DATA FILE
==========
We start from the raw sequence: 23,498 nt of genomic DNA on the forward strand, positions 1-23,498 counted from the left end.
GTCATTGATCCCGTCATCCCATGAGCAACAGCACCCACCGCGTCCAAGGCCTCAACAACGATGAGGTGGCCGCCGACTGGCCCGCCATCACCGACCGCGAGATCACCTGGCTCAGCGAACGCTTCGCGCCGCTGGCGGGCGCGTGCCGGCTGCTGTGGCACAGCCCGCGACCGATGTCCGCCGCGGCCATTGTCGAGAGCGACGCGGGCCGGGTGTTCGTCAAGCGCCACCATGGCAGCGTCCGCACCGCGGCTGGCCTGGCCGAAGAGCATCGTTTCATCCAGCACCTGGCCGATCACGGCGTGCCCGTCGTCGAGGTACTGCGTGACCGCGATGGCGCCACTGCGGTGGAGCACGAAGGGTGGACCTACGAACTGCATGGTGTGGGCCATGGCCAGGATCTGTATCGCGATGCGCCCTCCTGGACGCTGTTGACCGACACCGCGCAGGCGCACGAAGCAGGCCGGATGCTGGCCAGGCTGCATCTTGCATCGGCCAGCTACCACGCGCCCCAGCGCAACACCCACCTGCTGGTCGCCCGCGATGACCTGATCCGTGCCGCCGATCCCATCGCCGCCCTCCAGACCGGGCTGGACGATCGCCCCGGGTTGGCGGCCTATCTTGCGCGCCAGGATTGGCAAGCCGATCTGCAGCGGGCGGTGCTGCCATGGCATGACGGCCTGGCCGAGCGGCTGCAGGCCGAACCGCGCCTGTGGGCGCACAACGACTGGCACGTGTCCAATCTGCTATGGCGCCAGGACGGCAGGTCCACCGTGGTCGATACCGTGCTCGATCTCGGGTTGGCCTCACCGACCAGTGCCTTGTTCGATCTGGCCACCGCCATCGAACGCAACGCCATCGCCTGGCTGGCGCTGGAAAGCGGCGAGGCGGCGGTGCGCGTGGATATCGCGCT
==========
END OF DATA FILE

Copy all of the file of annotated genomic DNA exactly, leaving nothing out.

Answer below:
We start from the raw sequence: 23,498 nt of genomic DNA on the forward strand, positions 1-23,498 counted from the left end.
GTCATTGATCCCGTCATCCCATGAGCAACAGCACCCACCGCGTCCAAGGCCTCAACAACGATGAGGTGGCCGCCGACTGGCCCGCCATCACCGACCGCGAGATCACCTGGCTCAGCGAACGCTTCGCGCCGCTGGCGGGCGCGTGCCGGCTGCTGTGGCACAGCCCGCGACCGATGTCCGCCGCGGCCATTGTCGAGAGCGACGCGGGCCGGGTGTTCGTCAAGCGCCACCATGGCAGCGTCCGCACCGCGGCTGGCCTGGCCGAAGAGCATCGTTTCATCCAGCACCTGGCCGATCACGGCGTGCCCGTCGTCGAGGTACTGCGTGACCGCGATGGCGCCACTGCGGTGGAGCACGAAGGGTGGACCTACGAACTGCATGGTGTGGGCCATGGCCAGGATCTGTATCGCGATGCGCCCTCCTGGACGCTGTTGACCGACACCGCGCAGGCGCACGAAGCAGGCCGGATGCTGGCCAGGCTGCATCTTGCATCGGCCAGCTACCACGCGCCCCAGCGCAACACCCACCTGCTGGTCGCCCGCGATGACCTGATCCGTGCCGCCGATCCCATCGCCGCCCTCCAGACCGGGCTGGACGATCGCCCCGGGTTGGCGGCCTATCTTGCGCGCCAGGATTGGCAAGCCGATCTGCAGCGGGCGGTGCTGCCATGGCATGACGGCCTGGCCGAGCGGCTGCAGGCCGAACCGCGCCTGTGGGCGCACAACGACTGGCACGTGTCCAATCTGCTATGGCGCCAGGACGGCAGGTCCACCGTGGTCGATACCGTGCTCGATCTCGGGTTGGCCTCACCGACCAGTGCCTTGTTCGATCTGGCCACCGCCATCGAACGCAACGCCATCGCCTGGCTGGCGCTGGAAAGCGGCGAGGCGGCGGTGCGCGTGGATATCGCGCT